Canada purchases Trans Mountain pipeline project for $4.5B

Gwen Vasquez
May 31, 2018

Peter McCartney, climate campaigner for the Wilderness Committee, warned that an oil company owned by the government of Canada will now be "dragging protesting Indigenous youth off their own territory to make way for its reckless pipeline and tanker project".

Opponents of the Trans Mountain pipeline are not giving up following Tuesday's announcement that the federal government will purchase the Trans Mountain pipeline and the expansion for $4.5 billion. But $4.5 billion won't cover the future construction costs.

"We appreciate that the federal government is taking a leadership role to get construction on this important national infrastructure project quickly restarted".

"This is a betrayal by a government who ran on a hopeful vision for a better future", said Andrew Weaver, the B.C. Green Party Leader.

Although he said the deal is to ensure the pipeline is built, Finance Minister Bill Morneau says Ottawa doesn't intend to be the pipeline's long-term owner, with plans to sell the project once it's done. "It's a government that committed to the United Nations declaration on the rights of indigenous peoples", says Mike Hudema, climate and energy campaigner at Greenpeace Canada. 'He promised a new relationship with my people.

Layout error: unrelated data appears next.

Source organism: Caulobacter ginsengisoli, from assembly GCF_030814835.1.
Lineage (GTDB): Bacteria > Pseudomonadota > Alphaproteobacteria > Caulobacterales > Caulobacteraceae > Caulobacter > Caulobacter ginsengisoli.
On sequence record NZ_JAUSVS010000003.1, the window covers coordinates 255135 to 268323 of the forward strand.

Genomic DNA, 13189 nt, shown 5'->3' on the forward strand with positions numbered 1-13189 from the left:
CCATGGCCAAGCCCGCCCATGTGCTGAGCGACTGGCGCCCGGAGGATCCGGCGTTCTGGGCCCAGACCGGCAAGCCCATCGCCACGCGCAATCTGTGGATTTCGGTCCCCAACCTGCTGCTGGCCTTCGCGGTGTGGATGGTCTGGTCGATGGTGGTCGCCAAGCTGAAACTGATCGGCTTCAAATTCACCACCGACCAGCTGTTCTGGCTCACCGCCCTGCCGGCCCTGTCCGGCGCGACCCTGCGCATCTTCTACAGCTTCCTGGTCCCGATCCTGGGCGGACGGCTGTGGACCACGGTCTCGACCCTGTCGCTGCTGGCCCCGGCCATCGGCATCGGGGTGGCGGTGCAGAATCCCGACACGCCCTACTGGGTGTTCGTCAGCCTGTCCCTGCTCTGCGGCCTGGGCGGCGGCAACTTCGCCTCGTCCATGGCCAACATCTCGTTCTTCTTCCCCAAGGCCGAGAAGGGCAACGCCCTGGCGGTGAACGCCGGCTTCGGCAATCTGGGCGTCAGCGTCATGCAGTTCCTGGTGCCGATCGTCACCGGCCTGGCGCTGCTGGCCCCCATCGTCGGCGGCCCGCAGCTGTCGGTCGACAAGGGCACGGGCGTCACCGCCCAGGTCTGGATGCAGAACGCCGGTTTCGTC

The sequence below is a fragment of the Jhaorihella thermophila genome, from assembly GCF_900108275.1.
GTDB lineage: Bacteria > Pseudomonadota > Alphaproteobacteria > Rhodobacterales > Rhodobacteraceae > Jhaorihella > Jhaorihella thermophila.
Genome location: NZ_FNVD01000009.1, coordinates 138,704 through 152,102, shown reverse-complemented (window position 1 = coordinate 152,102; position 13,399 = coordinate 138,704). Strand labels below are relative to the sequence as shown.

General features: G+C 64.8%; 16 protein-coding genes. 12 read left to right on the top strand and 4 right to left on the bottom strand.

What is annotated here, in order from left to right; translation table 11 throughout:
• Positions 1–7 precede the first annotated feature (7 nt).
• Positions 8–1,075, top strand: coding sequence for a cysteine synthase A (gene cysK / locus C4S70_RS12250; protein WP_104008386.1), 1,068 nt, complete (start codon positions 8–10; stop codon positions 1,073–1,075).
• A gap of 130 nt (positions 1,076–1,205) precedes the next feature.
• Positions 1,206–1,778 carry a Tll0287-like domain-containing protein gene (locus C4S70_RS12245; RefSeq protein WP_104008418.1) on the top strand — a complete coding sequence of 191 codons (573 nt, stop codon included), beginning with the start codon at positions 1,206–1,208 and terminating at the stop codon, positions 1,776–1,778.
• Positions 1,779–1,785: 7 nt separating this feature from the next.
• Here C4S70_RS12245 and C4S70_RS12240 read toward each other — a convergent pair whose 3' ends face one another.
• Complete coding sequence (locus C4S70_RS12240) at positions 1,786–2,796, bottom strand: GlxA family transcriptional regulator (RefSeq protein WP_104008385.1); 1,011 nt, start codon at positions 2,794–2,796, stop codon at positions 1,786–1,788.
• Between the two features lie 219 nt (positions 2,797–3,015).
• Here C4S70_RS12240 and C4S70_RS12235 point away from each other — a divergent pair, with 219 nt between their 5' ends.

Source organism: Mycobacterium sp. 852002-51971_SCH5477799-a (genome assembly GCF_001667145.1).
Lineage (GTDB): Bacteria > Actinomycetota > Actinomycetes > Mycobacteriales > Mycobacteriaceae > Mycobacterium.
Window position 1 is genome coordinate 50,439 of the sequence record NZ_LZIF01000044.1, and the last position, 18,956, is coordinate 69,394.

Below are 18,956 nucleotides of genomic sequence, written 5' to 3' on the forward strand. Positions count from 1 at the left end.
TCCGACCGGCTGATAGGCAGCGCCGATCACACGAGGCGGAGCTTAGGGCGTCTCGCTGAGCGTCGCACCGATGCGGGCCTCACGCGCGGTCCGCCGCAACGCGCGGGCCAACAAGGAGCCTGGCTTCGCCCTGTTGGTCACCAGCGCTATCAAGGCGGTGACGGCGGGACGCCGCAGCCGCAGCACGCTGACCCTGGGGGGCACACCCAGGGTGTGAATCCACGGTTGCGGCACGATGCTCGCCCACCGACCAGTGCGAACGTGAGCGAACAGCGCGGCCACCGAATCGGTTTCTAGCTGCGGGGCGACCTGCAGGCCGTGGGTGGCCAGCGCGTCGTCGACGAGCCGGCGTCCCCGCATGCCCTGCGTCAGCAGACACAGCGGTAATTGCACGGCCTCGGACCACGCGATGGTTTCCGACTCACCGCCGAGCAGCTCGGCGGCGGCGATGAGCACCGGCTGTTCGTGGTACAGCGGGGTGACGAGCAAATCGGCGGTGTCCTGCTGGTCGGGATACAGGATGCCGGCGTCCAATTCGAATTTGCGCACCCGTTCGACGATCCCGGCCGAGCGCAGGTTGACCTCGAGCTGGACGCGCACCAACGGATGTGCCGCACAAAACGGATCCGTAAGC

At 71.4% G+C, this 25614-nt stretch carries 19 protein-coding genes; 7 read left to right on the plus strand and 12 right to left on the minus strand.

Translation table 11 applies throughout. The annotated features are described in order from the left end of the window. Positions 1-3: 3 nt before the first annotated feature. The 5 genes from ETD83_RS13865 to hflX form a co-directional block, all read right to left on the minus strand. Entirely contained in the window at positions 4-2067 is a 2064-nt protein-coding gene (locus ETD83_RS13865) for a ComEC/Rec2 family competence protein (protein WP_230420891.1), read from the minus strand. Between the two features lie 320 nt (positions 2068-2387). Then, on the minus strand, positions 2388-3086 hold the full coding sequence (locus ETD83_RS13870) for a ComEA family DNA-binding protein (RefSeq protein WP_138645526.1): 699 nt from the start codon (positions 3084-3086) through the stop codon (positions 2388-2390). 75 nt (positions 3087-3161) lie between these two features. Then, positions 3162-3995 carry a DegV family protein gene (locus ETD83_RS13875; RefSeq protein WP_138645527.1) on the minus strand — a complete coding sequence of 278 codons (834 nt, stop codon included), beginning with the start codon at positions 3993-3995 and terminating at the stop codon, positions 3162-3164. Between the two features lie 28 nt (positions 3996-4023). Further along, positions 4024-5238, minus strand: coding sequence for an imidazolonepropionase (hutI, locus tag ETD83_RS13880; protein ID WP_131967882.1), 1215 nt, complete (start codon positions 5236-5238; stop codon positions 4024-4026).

Canada loses $15 billion every year on the sale of oil because the USA remains its only export customer, resulting in a lower price, Trudeau argues.

But John Horgan, the premier of British Columbia, said the federal government's purchase won't halt his province's court challenge.

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"We're going to physically, directly intervene and stop the destruction, starting on Friday".

Kean said the company would restart construction using federal government funds before the closing of the deal, expected late in the third quarter or early in the fourth quarter of 2018. Finance Minister Bill Morneau believes Canada's authority to build the pipeline will be able to overcome any resistance, be it from protesters or the B.C. government. For those who have soft support for the pipeline but are unimpressed with how Trudeau and Alberta premier Rachel Notley have thrown their weight around to bully B.C. into submission, Horgan appears as a resolute premier standing up for B.C. against the selfish outsiders from Edmonton and Ottawa. Morneau declined to say what the government's ultimate financial outlay would be. But the Liberal government has cash, jurisdictional sovereignty (probably), limited Crown immunity, buildings full of lawyers, and the benefit of a majority of its population who support the project.

Manuel's group, Tiny House Warriors, plans on physically blocking construction of the pipeline.

The project will duplicate an existing 1,150km pipeline, allowing it to ship up to 890,000 barrels of oil a day from landlocked Alberta to the Pacific coast of neighbouring British Columbia, in western Canada, for export overseas.

And the Opposition Conservatives were livid at the prospect of nationalizing a private-sector asset.

Medicine Hat-Cardston-Warner MP Glen Motz weighed into the debate over the federal governments plans to buy out the Kinder Morgan pipeline project. Those costs would be covered either directly or indirectly through reimbursement by the Canadian taxpayer. But Ottawa will immediately seek new buyers in the private sector and has promised to also extend insurance to them for any politically-motivated delays.

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